Fire brings the end of an Age
THE 13-year-old Iron Age Farm project at Hinchingbrooke Country Park has come to an end after the round house was destroyed by fire. The round house was burnt down earlier this month and The Samhain Tales event, held on Saturday, October 28, was the las
THE 13-year-old Iron Age Farm project at Hinchingbrooke Country Park has come to an end after the round house was destroyed by fire.
The round house was burnt down earlier this month and The Samhain Tales event, held on Saturday, October 28, was the last to be staged at the farm.
Judith Arnold, senior ranger at Hinchingrooke Country Park, said: "Hundreds of school pupils have benefited from the Iron Age Farm project and it was a real public asset. It almost brought history to life and gave children something practical to do when learning about history. It is ever so sad and disappointing that the project has come to an end."
The Iron Age Farm project began in 1994 as a partnership between Cambridgeshire County Council archaeology section and the Hinchingbrooke Country Park rangers, a section of Huntingdonshire District Council countryside services team.
You may also want to watch:
Its aim was to show what life was like at the time of the Roman invasion 2,000 years ago, and also to give children the opportunity for hands-on experience of the past.
The site started with the construction of a single Iron Age roundhouse and this developed into an Iron Age and Romano-British farmstead, including several roundhouses, grain stores, animal pens, herb garden, cooking hearth and pottery kilns.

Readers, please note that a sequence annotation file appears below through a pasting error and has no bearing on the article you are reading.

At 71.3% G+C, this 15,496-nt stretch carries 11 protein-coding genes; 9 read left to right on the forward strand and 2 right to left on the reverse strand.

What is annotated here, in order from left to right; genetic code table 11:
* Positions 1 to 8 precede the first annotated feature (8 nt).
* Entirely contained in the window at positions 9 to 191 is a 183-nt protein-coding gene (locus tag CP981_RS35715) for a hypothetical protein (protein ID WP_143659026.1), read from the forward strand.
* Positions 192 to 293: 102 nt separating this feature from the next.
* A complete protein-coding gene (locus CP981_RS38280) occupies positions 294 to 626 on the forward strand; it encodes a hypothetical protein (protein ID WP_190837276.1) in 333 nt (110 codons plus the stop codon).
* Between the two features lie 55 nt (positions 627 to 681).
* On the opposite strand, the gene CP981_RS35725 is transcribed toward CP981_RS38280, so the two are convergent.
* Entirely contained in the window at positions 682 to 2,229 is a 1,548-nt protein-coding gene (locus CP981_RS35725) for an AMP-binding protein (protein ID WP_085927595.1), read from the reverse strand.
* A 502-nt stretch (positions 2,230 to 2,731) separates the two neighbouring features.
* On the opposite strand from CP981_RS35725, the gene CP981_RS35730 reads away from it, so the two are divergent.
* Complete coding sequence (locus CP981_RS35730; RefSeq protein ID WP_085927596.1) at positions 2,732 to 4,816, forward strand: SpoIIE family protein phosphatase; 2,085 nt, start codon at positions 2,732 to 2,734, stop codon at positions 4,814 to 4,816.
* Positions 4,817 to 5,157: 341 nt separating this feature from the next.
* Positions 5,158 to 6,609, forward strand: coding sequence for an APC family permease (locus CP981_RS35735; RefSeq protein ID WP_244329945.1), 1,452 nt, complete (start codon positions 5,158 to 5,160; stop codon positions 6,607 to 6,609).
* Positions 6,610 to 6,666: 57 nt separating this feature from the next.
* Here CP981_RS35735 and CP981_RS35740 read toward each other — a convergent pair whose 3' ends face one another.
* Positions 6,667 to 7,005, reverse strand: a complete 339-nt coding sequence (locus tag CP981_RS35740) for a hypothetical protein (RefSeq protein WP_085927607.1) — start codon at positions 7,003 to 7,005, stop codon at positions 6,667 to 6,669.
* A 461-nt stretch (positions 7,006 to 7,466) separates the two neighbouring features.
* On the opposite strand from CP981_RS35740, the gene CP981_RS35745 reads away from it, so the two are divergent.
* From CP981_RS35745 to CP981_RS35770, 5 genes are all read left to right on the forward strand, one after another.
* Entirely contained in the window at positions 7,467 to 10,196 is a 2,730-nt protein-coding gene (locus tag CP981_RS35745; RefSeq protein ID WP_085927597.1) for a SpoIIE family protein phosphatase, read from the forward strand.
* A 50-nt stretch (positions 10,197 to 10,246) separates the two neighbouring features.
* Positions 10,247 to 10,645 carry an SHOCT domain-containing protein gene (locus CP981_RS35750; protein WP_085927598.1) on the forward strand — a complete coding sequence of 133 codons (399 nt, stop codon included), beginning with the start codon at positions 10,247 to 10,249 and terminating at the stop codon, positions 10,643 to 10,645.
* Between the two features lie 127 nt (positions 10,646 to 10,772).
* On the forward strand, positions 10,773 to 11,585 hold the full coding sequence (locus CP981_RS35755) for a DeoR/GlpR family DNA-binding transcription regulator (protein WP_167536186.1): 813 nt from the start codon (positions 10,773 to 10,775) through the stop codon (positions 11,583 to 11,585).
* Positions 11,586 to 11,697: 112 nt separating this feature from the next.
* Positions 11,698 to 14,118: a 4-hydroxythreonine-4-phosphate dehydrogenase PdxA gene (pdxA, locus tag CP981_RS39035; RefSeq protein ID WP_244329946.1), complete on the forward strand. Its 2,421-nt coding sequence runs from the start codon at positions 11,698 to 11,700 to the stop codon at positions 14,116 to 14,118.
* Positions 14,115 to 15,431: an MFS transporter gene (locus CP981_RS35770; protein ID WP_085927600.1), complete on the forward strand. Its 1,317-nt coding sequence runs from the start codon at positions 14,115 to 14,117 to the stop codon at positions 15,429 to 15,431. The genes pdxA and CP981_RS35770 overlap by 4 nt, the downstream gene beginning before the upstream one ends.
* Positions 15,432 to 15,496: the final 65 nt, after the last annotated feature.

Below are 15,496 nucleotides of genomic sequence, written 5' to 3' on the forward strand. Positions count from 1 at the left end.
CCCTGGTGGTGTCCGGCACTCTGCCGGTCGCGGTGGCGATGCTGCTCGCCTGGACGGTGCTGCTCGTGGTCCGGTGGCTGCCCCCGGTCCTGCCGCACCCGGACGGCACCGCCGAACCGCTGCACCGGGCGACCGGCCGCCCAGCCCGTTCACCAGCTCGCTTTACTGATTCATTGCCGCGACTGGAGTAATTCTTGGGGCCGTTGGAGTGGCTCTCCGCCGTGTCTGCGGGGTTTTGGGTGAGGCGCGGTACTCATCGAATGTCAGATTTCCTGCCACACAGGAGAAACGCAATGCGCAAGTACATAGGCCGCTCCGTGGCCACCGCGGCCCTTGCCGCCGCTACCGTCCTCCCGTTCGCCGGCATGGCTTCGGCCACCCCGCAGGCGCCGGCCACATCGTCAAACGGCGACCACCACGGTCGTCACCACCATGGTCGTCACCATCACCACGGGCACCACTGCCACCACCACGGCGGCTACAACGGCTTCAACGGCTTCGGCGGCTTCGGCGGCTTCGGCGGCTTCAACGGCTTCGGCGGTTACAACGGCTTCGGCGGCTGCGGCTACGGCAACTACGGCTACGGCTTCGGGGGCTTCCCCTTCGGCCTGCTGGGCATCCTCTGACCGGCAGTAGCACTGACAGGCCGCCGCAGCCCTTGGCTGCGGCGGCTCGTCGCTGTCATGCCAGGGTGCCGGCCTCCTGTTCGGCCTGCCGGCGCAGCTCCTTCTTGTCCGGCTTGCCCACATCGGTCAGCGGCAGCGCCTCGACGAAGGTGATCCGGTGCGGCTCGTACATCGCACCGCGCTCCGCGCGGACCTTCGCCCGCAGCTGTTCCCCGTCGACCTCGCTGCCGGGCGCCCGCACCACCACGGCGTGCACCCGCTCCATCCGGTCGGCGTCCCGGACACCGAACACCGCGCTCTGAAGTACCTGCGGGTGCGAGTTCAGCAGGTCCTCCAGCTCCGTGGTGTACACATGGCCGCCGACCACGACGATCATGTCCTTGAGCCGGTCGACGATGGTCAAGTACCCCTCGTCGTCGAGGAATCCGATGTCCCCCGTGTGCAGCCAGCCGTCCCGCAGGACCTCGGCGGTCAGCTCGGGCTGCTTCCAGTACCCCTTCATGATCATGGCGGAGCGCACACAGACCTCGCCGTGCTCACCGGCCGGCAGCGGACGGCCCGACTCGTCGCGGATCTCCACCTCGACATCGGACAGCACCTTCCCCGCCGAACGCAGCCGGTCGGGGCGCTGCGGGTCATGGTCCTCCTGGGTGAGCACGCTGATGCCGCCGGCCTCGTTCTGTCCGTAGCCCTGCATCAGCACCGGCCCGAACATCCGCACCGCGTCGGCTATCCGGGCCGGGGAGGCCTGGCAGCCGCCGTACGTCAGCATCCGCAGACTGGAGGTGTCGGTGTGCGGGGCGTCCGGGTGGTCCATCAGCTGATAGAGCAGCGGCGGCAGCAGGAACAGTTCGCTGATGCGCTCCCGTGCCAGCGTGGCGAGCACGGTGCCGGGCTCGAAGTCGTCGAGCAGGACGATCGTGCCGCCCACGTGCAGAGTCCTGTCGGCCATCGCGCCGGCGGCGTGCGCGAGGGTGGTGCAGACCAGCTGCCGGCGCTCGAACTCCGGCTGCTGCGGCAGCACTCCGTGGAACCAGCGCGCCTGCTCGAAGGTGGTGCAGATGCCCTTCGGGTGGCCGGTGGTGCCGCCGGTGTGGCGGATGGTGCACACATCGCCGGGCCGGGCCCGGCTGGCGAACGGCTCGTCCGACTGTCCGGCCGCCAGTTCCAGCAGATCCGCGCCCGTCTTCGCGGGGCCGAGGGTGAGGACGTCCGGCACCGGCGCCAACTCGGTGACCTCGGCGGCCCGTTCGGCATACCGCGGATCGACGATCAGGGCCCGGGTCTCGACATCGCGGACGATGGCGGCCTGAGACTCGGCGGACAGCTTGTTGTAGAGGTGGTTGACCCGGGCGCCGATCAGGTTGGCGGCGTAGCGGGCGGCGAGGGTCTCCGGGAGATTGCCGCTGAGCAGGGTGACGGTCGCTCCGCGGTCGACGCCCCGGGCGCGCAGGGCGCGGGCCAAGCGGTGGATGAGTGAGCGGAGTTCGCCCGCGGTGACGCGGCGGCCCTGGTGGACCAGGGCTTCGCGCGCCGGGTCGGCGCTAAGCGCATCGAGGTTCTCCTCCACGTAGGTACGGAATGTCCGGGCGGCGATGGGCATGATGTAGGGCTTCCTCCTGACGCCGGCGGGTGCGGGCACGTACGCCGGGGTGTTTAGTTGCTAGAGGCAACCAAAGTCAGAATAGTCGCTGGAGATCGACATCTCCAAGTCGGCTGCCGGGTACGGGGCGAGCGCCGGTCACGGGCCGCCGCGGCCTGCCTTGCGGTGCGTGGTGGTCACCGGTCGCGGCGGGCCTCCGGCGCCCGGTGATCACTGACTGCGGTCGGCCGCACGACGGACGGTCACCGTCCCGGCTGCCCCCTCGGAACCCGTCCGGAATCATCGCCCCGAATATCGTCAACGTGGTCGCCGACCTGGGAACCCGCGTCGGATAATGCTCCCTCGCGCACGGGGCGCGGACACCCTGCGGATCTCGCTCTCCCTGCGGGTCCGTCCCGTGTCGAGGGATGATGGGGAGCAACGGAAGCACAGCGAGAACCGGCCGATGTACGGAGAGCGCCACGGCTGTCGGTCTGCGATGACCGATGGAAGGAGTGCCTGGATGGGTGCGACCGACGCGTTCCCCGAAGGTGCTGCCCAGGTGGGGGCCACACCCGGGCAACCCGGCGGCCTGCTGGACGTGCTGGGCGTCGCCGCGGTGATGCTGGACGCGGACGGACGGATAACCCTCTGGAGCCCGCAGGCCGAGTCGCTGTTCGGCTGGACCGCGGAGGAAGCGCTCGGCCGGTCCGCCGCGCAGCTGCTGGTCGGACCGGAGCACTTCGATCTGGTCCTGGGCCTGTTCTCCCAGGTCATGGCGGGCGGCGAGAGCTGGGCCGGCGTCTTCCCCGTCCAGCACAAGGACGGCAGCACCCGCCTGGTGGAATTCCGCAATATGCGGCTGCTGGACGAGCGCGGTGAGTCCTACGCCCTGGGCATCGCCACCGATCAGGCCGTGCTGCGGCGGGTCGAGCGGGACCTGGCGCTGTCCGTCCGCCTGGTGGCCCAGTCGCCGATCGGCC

- 1 Huntingdon 'predator' jailed for raping woman at his home
- 2 Alconbury to benefit from £200,000 flood protection funding
- 3 Giant elephant and free rides at Huntingdon Fun Day
- 4 Seven arrested after £70k-worth of bicycles stolen
- 5 Group charged in connection with Rutland Cycling burglary
- 6 New project will enhance river at Godmanchester
- 7 Sewer network improvements in £600k investment for St Neots
- 8 Village job club providing vital service
- 9 St Ives beloved market returns to town centre
- 10 Woman jailed for knife-point robbery
Since 1996 regular public open days and school activity weeks have been held, attracting large numbers of visitors.
Funded by a Heritage Lottery grant, it has staged Roman and Celtic re-enactment events, the largest in 2004 with more than 2,000 visitors. Since 1996 the project has held 19 public open days, attracting more than 13,000 people.
David Crawford-White, Cambridgeshire County Council community outreach learning officer, said: "The project was ended due to the fire and funding.
"But we are already working on a new long-term project to be launched for schools in 2007 looking at changes in farming over the years. It would be based at Hinchingbrooke Country Park and open some time in June."
An 'Ancient Technology' centre is also being considered for the Huntingdon area from 2008 to 2009 but at a different location.
At the moment it is unknown what will happen to the Iron Age Farm site or how the fire, on November 3, started.